Silk sheets also tend to be a bit less durable and vulnerable to damage, so they may not last as long as bed sheets made from other materials. Lastly, the commercial silk production process typically kills the silkworm before they can grow into a silk moth. If animal rights are important to you but you still want to experience all the benefits that silk has to offer, look for Ahimsa silk, which utilizes a non-violent production process that does not kill or harm the silkworms.  

Polyester 

Polyester is a synthetic material that’s generally affordable and very durable. This fabric is also easy to clean and wrinkle-resistant, making polyester a top choice for sheets that require minimal maintenance.  

Perhaps the most noticeable disadvantage of polyester is its poor breathability. Like flannel, microfiber, and other materials, polyester traps body heat within the bed and may cause sleepers to become overheated or too sweaty for a comfortable night of sleep. Polyester is also very prone to static, making it a poor choice for people who want to avoid “bed head hair.” Despite polyester’s enhanced durability, the fabric is known to become a bit rougher with age, so it’s not the best choice for sleepers with sensitive skin. 

Types-Of-Bed-Sheets

Microfiber 

Compared to polyester, microfiber is a tighter weave that offers a softer feel and enhanced strength and durability. Microfiber also possesses stain-resistant properties, making it a great bedding option for young children.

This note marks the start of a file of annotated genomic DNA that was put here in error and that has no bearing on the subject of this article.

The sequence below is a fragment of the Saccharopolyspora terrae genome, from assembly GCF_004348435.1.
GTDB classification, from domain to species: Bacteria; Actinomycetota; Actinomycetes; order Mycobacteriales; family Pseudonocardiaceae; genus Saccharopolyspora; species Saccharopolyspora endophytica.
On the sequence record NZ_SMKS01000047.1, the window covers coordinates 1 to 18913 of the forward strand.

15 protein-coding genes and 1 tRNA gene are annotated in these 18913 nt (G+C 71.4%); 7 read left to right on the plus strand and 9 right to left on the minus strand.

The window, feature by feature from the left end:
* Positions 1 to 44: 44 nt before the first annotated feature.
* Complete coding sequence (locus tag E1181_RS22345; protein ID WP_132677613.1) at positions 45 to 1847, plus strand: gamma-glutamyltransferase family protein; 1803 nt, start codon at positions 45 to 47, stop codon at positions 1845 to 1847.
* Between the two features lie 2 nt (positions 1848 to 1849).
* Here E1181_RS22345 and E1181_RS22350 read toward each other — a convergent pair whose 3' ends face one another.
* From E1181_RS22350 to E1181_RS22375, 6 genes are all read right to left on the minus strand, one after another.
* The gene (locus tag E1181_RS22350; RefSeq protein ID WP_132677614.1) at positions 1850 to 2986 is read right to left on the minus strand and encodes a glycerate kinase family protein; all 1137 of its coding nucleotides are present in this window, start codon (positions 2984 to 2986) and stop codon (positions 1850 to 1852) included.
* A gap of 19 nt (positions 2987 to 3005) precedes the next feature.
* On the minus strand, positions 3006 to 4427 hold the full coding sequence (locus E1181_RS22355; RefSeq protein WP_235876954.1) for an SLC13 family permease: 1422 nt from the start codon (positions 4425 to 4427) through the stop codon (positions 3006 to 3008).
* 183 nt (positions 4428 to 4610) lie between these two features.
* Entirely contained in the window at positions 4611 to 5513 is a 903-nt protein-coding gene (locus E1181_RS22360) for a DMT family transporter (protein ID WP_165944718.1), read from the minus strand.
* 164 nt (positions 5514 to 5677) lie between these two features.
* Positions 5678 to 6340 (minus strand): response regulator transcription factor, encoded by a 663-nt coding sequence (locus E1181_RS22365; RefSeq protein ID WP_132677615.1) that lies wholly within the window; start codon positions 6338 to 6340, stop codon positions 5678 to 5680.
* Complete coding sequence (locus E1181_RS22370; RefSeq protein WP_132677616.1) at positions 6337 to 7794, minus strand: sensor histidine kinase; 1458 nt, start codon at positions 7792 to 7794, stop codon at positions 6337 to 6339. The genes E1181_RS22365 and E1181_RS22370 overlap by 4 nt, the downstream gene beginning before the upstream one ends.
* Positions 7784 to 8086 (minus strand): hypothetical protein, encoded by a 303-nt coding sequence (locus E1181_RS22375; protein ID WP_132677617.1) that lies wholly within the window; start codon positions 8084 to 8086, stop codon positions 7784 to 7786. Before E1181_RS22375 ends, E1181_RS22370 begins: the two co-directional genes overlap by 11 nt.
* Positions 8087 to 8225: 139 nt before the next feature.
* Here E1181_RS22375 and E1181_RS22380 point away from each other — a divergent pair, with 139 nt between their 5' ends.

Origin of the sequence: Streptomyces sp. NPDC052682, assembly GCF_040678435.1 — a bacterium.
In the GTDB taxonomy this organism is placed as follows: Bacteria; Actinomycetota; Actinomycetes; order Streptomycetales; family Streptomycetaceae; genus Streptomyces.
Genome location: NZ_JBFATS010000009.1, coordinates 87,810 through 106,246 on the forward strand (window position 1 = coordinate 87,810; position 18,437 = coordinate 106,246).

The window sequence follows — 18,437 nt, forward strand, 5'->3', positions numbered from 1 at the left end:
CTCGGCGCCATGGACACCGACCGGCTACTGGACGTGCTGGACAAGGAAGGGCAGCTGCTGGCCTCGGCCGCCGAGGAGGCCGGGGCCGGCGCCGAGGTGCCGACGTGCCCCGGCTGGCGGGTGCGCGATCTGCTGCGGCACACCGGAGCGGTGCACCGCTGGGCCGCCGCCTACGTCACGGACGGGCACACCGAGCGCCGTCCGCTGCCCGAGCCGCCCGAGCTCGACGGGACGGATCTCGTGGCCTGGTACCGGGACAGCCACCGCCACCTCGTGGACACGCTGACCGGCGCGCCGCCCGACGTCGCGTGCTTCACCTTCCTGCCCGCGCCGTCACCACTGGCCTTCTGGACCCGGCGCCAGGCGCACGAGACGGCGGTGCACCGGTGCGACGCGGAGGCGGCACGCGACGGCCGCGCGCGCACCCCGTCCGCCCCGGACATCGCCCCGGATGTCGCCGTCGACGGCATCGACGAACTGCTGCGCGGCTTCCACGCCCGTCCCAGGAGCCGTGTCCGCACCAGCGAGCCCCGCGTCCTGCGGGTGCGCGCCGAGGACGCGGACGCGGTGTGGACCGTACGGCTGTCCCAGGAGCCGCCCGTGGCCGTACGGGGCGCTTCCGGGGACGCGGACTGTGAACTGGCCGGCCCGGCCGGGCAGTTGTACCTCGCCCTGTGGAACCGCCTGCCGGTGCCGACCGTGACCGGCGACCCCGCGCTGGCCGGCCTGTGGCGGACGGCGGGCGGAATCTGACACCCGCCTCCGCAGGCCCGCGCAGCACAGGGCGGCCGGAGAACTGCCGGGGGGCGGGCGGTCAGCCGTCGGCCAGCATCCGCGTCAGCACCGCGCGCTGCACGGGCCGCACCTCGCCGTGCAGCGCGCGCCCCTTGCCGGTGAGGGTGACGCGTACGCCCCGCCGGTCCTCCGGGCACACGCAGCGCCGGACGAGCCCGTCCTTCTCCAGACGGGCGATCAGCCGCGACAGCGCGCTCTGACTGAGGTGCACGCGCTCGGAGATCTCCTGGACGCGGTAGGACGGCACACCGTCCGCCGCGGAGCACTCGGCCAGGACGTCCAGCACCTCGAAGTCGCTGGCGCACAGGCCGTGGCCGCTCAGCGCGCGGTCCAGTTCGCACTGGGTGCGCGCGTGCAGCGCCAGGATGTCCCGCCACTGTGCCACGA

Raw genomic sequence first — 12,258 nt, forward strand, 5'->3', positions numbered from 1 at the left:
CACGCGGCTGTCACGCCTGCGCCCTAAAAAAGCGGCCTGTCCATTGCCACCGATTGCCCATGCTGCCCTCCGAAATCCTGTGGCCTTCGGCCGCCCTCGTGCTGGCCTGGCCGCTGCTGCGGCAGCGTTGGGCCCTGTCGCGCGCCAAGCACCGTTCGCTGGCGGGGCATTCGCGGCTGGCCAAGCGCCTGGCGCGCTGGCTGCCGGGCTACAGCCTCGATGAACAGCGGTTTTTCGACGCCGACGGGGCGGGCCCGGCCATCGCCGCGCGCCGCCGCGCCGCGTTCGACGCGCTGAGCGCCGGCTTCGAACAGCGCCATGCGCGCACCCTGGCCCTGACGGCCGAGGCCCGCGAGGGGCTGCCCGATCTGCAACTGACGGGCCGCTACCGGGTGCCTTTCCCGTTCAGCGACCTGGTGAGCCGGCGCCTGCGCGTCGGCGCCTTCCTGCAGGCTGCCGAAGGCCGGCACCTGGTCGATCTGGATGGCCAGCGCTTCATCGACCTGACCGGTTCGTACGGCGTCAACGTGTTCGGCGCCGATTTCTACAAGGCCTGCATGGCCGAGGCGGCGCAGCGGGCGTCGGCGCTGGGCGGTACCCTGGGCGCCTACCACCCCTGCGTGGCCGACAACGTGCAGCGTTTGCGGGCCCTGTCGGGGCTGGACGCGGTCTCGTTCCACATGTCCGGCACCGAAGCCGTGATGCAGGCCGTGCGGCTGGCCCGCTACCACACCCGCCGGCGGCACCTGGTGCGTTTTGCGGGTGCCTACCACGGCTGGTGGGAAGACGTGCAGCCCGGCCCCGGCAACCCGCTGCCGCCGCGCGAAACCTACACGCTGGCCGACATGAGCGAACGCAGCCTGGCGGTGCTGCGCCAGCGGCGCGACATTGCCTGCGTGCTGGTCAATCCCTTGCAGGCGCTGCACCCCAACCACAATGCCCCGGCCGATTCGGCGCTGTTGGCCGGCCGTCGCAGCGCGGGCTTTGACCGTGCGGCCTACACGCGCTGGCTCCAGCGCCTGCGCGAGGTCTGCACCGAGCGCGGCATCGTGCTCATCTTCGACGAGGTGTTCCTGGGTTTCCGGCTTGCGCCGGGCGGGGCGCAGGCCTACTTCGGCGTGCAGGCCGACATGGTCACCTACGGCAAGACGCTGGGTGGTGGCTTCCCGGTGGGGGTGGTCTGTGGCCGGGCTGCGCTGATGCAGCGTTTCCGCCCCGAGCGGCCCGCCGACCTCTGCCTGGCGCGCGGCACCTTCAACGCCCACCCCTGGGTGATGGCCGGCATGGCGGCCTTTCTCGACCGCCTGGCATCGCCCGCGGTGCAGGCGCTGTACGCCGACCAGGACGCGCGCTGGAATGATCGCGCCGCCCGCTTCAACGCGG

On the downside, microfiber is not very breathable and it promotes a hotter sleep environment, trapping body heat within the bed and causing sleepers to sweat during the night. Consequently, your microfiber sheets may need to be swapped out for different materials during the summertime.  

Bamboo 

Due to their hypoallergenic properties, bamboo sheets are a great choice for sleepers with allergies, asthma, or sensitive skin. Bamboo is also surprisingly breathable, helping to promote a cool and well-circulated sleeping environment that keeps people comfortable throughout the night. Bamboo sheets are a great choice for year-round use, and the material is every bit as soft as cotton or linen. 

As a drawback, bamboo sheets are fairly delicate and require gentle cleaning to protect the longevity of the product. Unfortunately, bamboo sheets also wrinkle easily, prompting owners to wash them a bit more frequently. People with limited time on their hands or those who dislike doing the laundry may find bamboo sheets a bit too high maintenance for their needs.  

Rayon 

Rayon bed sheets are made from chemically-processed bamboo pulp, also known as bamboo viscose. These materials are naturally hypoallergenic and thermoregulating, and these benefits generally extend to the finished product. As an added bonus, rayon bedding also contains moisture-wicking properties and is generally resistant to bacterial growth and smelly odors.